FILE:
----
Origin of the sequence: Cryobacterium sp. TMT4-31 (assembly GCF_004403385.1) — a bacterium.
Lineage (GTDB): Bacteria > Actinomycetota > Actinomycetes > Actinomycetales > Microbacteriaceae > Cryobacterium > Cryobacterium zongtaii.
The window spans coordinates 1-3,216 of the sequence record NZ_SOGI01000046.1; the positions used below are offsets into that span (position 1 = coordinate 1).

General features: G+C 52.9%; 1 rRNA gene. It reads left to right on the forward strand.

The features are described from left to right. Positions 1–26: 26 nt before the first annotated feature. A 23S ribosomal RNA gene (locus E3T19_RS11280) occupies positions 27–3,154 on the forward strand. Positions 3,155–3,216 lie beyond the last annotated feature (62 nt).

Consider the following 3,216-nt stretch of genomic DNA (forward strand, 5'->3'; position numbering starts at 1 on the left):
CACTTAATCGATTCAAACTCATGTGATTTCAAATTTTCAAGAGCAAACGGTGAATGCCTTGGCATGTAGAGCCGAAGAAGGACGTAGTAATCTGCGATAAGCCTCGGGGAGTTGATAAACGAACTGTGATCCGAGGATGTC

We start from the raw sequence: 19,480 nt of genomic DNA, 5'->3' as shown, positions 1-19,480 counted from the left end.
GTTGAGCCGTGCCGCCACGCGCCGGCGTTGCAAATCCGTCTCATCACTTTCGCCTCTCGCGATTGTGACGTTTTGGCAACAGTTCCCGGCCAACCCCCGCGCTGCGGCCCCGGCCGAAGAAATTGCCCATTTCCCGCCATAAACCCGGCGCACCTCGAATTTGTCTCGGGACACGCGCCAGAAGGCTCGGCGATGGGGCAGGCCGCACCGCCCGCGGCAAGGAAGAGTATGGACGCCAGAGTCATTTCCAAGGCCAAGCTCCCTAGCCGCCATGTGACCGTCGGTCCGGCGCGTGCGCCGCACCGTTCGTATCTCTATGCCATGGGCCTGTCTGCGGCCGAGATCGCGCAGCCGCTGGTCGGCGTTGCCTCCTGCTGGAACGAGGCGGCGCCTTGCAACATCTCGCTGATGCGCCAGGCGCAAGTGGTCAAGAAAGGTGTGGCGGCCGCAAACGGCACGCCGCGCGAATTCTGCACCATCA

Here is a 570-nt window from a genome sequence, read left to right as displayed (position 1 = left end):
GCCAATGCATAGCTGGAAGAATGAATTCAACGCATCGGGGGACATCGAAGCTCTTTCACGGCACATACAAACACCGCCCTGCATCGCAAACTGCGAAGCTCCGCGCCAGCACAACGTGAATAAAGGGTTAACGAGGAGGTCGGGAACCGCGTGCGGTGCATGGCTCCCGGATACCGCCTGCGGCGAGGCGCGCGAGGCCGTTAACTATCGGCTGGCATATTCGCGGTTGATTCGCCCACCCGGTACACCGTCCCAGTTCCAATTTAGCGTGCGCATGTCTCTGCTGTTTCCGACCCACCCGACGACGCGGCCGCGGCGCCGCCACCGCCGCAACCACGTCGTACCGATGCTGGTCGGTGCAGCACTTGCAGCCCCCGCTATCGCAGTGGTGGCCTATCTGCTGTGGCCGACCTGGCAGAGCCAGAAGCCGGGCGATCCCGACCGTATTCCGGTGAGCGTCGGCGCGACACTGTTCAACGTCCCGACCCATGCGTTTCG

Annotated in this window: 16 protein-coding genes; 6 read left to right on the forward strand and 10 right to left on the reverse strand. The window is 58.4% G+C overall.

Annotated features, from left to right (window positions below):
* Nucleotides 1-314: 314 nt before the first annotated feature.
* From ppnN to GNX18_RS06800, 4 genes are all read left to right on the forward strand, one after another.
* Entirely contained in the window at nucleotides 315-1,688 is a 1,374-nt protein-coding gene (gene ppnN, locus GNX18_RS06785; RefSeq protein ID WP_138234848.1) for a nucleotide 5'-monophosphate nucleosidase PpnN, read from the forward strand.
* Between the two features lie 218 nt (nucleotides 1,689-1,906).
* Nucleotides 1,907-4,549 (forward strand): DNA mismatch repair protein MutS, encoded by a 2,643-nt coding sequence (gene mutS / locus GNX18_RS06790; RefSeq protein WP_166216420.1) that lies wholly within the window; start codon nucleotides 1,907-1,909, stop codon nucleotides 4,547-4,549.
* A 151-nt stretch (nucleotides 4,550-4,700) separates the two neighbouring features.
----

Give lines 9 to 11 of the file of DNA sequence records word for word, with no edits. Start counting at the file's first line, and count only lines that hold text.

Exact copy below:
GTTGAGCCGTGCCGCCACGCGCCGGCGTTGCAAATCCGTCTCATCACTTTCGCCTCTCGCGATTGTGACGTTTTGGCAACAGTTCCCGGCCAACCCCCGCGCTGCGGCCCCGGCCGAAGAAATTGCCCATTTCCCGCCATAAACCCGGCGCACCTCGAATTTGTCTCGGGACACGCGCCAGAAGGCTCGGCGATGGGGCAGGCCGCACCGCCCGCGGCAAGGAAGAGTATGGACGCCAGAGTCATTTCCAAGGCCAAGCTCCCTAGCCGCCATGTGACCGTCGGTCCGGCGCGTGCGCCGCACCGTTCGTATCTCTATGCCATGGGCCTGTCTGCGGCCGAGATCGCGCAGCCGCTGGTCGGCGTTGCCTCCTGCTGGAACGAGGCGGCGCCTTGCAACATCTCGCTGATGCGCCAGGCGCAAGTGGTCAAGAAAGGTGTGGCGGCCGCAAACGGCACGCCGCGCGAATTCTGCACCATCA

Here is a 570-nt window from a genome sequence, read left to right as displayed (position 1 = left end):
GCCAATGCATAGCTGGAAGAATGAATTCAACGCATCGGGGGACATCGAAGCTCTTTCACGGCACATACAAACACCGCCCTGCATCGCAAACTGCGAAGCTCCGCGCCAGCACAACGTGAATAAAGGGTTAACGAGGAGGTCGGGAACCGCGTGCGGTGCATGGCTCCCGGATACCGCCTGCGGCGAGGCGCGCGAGGCCGTTAACTATCGGCTGGCATATTCGCGGTTGATTCGCCCACCCGGTACACCGTCCCAGTTCCAATTTAGCGTGCGCATGTCTCTGCTGTTTCCGACCCACCCGACGACGCGGCCGCGGCGCCGCCACCGCCGCAACCACGTCGTACCGATGCTGGTCGGTGCAGCACTTGCAGCCCCCGCTATCGCAGTGGTGGCCTATCTGCTGTGGCCGACCTGGCAGAGCCAGAAGCCGGGCGATCCCGACCGTATTCCGGTGAGCGTCGGCGCGACACTGTTCAACGTCCCGACCCATGCGTTTCG